On November 15, 1971, the chip was mentioned for the first time publicly in a half-page ad printed in Electronic News. Intel was just two years old back then and it was first to offer a CPU that was integrated entirely in one package.
The 4004 initially went against the idea of Intel co-founder Robert Noyce, who believed that selling an integrated chip as opposed to multiple chips would be a silly move from an economic view. The original effort to develop an integrated processor at Intel can be traced back to NASA engineer Austin Roche, who proposed the idea of developing a CPU to Intel during a meeting with Noyce in 1968. Noyce, in the end, gave $50,000 to Roche to develop the chip. A contract signed with Busicom in 1969 to develop 12 separate semiconductors for a programmable calculator laid the foundation for the 4004: Intel determined that only an integrated chip could meet the cost requirements of the product.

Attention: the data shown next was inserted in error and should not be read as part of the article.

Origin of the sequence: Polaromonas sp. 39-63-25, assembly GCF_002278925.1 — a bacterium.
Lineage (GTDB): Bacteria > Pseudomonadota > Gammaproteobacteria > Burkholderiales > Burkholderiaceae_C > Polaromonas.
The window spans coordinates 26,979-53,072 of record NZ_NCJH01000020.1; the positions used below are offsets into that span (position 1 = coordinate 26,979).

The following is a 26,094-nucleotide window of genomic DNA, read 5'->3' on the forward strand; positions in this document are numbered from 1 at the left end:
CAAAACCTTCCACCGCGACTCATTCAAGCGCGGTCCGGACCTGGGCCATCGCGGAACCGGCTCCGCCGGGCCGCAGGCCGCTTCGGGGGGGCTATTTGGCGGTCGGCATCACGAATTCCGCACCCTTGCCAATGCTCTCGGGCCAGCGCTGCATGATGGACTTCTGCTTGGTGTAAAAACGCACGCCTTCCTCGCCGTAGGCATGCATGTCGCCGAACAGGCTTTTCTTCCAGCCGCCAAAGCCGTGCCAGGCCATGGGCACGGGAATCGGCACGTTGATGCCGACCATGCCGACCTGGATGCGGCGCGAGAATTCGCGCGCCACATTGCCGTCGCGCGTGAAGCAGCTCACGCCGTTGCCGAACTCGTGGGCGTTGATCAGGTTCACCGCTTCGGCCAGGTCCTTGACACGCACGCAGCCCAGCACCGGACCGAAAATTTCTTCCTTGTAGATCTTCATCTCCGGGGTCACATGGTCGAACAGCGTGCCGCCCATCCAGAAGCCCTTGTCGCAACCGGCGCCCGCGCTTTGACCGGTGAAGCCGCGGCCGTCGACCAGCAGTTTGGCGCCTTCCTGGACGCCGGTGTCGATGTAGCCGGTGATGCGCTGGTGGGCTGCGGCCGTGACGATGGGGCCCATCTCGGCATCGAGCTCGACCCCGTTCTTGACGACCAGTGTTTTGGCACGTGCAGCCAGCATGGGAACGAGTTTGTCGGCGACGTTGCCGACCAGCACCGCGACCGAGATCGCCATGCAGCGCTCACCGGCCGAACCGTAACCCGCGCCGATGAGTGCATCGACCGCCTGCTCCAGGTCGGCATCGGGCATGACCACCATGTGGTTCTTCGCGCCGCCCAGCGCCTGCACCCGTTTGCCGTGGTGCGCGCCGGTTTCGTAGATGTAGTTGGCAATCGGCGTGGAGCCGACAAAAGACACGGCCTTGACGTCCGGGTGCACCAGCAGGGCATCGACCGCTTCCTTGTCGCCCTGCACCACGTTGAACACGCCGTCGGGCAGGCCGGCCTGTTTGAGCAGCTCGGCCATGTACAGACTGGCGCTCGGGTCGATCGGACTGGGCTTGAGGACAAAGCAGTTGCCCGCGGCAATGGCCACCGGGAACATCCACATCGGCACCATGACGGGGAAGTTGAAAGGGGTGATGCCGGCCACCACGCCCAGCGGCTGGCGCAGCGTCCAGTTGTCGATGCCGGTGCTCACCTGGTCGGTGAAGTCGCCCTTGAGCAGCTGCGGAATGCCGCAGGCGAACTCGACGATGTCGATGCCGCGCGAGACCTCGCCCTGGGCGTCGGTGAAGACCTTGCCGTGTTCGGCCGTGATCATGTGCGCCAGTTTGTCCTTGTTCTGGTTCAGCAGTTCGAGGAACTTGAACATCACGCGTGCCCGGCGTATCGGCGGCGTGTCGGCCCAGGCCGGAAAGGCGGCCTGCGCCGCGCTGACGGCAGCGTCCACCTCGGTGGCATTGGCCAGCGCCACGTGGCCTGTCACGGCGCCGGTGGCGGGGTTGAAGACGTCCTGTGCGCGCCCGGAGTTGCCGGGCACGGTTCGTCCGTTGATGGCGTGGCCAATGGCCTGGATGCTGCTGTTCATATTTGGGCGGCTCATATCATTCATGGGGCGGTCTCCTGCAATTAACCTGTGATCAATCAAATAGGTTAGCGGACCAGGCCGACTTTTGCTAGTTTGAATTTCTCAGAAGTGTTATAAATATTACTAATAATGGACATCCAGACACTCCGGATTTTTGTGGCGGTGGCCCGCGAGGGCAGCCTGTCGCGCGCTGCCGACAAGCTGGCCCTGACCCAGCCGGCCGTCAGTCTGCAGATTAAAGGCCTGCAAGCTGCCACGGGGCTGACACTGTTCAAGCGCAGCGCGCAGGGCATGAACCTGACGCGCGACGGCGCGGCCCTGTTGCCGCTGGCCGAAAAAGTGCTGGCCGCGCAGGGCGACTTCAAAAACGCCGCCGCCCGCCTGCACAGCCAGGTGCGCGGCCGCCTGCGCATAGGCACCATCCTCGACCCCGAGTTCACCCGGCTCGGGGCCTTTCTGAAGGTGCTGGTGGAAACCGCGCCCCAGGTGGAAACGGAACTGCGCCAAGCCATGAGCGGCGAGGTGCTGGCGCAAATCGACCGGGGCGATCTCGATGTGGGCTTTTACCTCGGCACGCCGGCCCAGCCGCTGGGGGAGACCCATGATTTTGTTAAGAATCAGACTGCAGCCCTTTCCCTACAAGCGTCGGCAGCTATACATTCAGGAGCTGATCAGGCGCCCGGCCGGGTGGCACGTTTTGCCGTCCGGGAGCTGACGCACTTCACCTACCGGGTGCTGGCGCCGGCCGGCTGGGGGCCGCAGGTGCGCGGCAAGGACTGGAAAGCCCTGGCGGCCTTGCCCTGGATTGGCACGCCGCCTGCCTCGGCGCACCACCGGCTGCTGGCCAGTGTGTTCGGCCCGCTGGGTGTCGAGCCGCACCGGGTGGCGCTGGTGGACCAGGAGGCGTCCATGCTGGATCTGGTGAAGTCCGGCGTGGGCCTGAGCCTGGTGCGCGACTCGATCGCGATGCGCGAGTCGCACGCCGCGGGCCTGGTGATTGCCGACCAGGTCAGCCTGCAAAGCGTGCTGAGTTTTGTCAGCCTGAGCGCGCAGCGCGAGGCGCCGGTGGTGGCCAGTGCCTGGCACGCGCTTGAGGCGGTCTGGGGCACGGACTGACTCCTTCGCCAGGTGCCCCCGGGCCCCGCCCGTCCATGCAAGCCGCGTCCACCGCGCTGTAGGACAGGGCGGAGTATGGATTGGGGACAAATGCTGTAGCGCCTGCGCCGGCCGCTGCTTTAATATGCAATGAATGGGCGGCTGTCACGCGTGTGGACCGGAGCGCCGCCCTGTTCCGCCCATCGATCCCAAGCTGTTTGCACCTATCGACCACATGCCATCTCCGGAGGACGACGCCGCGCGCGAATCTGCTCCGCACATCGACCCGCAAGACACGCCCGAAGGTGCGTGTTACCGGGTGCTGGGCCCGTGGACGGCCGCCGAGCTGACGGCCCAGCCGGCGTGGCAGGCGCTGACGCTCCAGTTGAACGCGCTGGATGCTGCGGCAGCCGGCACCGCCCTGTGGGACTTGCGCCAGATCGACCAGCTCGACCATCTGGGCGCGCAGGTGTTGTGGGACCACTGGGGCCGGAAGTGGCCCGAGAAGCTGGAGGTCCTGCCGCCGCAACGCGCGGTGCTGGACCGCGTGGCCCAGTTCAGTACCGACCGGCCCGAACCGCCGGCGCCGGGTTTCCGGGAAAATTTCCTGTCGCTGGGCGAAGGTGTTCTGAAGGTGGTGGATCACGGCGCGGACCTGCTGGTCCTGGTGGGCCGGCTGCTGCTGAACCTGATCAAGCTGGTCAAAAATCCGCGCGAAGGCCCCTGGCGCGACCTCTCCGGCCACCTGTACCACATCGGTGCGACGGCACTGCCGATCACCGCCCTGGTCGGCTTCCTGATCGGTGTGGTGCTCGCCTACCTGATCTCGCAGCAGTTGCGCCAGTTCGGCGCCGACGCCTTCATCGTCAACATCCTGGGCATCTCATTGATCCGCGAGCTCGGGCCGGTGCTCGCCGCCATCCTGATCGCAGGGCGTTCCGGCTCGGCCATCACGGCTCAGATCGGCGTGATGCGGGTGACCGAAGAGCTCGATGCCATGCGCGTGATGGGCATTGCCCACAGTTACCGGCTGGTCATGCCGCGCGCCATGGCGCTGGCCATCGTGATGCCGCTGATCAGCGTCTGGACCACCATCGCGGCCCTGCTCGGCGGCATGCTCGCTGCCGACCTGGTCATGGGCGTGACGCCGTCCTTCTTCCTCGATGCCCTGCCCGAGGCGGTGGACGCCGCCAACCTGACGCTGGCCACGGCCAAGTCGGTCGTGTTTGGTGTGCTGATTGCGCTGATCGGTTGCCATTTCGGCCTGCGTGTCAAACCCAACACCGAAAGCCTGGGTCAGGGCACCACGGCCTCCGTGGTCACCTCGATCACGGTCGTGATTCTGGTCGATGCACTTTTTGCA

The 4004 was built with a total of 2300 transistors in a 10,000 nm process and was capable of running about 92,600 instructions per second. The first processor were clocked at 108 KHz, which was increased to 740 KHz in the production products, which were shipped to the first customer, Busicom, in February in 1971. However, Intel considers the ad in Electronic News as the real birthday of the CPU. As part of its contract with Busicom, Intel delivered three more support chips - the 4001 ROM, the 4002 RAM and the 4003 static shift register. Busicom, which owned the rights to the 4004 design through the contract with Intel, reportedly sold about 100,000 141-PF calculators with Intel's chips. Intel repurchased the rights to the 4004 design for $60,000.
According to Intel, current 32 nm CPUs are about 5000 times faster than the original 4004 and each transistor uses about 5000 times less energy, while the price of each transistor dropped by about 50,000 times.